Every parent has the right to feel supported to enable them to be the best parent they can be.
As the child of a disabled parent, I knew from an early age that it wasn't what you are unable to do that makes you a parent - it's what you can do! Just because there are ways which society expect things to be done doesn't make them the only way of doing them and doesn't make them the right way for all. All my childhood I was taught to think outside the box and find other ways of doing things with my father - what a role model!
When I experienced physical difficulties as a parent, these principles pounded in my head. I lived by the motto "Anything you can do I can do different" I asked health professionals for advice and they had no knowledge or experience of doing things. All they could do was to suggest I ask someone else to do it for me - NO WAY. My baby - I do it. I became a trustee for the charity Disabled Parents Network (DPN) in 1999 (until 2003), where I had the privilege to meet and work with so many fantastic disabled parents who like me learned to think outside the box, I used to volunteer in the office that was shared with Disability, Pregnancy, Parenthood International (DPPI), so while doing admin I was absorbing tonnes of useful information from the information line that DPPI ran from there..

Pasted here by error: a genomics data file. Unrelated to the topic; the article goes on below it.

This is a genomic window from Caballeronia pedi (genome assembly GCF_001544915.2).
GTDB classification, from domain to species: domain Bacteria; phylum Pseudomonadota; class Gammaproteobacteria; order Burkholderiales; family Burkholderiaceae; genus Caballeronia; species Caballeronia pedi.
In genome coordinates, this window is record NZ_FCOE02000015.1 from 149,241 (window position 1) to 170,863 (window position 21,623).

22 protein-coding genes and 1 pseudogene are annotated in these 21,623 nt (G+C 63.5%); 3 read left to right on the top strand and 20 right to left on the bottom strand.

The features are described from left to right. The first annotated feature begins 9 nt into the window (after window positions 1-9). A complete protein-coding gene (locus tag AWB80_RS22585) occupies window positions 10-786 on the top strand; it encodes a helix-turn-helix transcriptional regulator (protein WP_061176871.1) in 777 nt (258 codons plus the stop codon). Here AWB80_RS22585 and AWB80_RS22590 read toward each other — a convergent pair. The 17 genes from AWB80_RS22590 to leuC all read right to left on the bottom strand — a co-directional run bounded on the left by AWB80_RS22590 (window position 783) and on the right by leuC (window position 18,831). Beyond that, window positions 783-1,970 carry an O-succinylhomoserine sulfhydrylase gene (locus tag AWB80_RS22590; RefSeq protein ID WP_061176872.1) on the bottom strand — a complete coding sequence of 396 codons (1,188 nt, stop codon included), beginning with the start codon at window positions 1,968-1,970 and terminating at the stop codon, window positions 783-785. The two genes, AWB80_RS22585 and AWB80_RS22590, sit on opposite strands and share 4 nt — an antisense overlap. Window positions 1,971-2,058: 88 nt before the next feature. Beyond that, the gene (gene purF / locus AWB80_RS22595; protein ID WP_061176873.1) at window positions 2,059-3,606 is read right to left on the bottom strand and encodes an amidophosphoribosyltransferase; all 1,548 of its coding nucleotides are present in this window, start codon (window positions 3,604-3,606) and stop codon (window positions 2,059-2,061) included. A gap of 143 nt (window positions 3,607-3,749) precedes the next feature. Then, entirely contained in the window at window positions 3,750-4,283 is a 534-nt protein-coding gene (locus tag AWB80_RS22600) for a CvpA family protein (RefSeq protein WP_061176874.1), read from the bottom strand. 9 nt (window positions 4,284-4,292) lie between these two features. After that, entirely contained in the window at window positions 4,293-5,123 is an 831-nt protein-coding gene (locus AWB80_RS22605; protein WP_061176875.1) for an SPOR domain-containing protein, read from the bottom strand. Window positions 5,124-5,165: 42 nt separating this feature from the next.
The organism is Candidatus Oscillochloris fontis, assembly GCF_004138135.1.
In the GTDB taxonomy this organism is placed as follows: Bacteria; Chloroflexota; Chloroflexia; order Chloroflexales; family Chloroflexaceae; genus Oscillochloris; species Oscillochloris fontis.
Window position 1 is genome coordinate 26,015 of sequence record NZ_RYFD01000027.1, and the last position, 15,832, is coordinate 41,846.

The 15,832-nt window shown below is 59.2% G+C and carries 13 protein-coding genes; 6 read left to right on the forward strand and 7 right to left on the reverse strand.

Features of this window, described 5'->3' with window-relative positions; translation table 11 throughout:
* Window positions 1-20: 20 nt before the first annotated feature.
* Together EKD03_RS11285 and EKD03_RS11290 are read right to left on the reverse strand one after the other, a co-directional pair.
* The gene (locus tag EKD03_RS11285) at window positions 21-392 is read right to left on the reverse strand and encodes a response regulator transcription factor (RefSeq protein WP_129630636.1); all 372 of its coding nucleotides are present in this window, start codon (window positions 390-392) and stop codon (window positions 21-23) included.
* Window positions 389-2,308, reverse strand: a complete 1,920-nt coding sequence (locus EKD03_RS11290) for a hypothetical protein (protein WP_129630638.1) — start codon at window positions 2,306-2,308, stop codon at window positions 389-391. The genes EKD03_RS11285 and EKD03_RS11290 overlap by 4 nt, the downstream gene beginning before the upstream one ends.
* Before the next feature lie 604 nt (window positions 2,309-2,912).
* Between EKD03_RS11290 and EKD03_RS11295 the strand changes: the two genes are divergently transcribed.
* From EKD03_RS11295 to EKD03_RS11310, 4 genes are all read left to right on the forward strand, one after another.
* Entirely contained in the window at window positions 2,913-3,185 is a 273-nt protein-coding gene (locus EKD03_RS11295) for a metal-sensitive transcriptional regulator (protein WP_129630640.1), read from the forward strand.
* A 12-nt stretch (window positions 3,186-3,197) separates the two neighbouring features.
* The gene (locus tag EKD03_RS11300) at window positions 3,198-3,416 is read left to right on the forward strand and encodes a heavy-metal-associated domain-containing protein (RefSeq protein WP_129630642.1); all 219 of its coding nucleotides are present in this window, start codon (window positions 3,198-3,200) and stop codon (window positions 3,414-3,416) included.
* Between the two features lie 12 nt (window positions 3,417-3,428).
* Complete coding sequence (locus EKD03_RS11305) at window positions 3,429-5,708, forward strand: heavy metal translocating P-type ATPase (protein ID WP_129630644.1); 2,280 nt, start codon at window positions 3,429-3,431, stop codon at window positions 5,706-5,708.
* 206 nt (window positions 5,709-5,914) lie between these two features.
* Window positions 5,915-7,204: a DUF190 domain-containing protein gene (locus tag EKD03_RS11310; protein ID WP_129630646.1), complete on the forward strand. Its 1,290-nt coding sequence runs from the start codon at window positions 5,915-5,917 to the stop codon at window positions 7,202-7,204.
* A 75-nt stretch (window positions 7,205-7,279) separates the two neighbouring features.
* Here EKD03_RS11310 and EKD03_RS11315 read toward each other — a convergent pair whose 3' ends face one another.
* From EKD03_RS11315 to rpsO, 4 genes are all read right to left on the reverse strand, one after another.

In 2005 DPPI were looking for a tempory Information Officer to work on the helpline for disabled parents and thought of me. I loved the work, I built up a huge knowledge base of different parenting techniques, useful organisations and equipment. Everything seemed so expensive for disabled parents, either that or the equipment looked like it came out of a hospital. Who needs that?
I was often ask to demonstrate or work with parents who came to visit the Centre to assist them in finding their own way of parenting. I enjoyed this part of the job enormously and went on to set up my own business, training midwives, and other health care professionals in aspects of disabled parenting. More importantly I traveled all over the country giving parents the opportunity to try out techniques and strategies in their own home with their own equipment.
If you would like to have a chat about any aspect of disabled parenting please contact me. I still travel all over the UK working with disabled parents whenever my other commitments allow.
Articles I have written that you may find interesting:
One-Handed Parenting Resource - this article was not written by me but I was part of the DPPI team that created the book.
In 2011 I become a trustee for DPPI
COMING SOON -
Facilitating Parents with a Disability into your parent and child classes.
A 2 hour session for parent and toddler group workers and baby/toddler class teachers.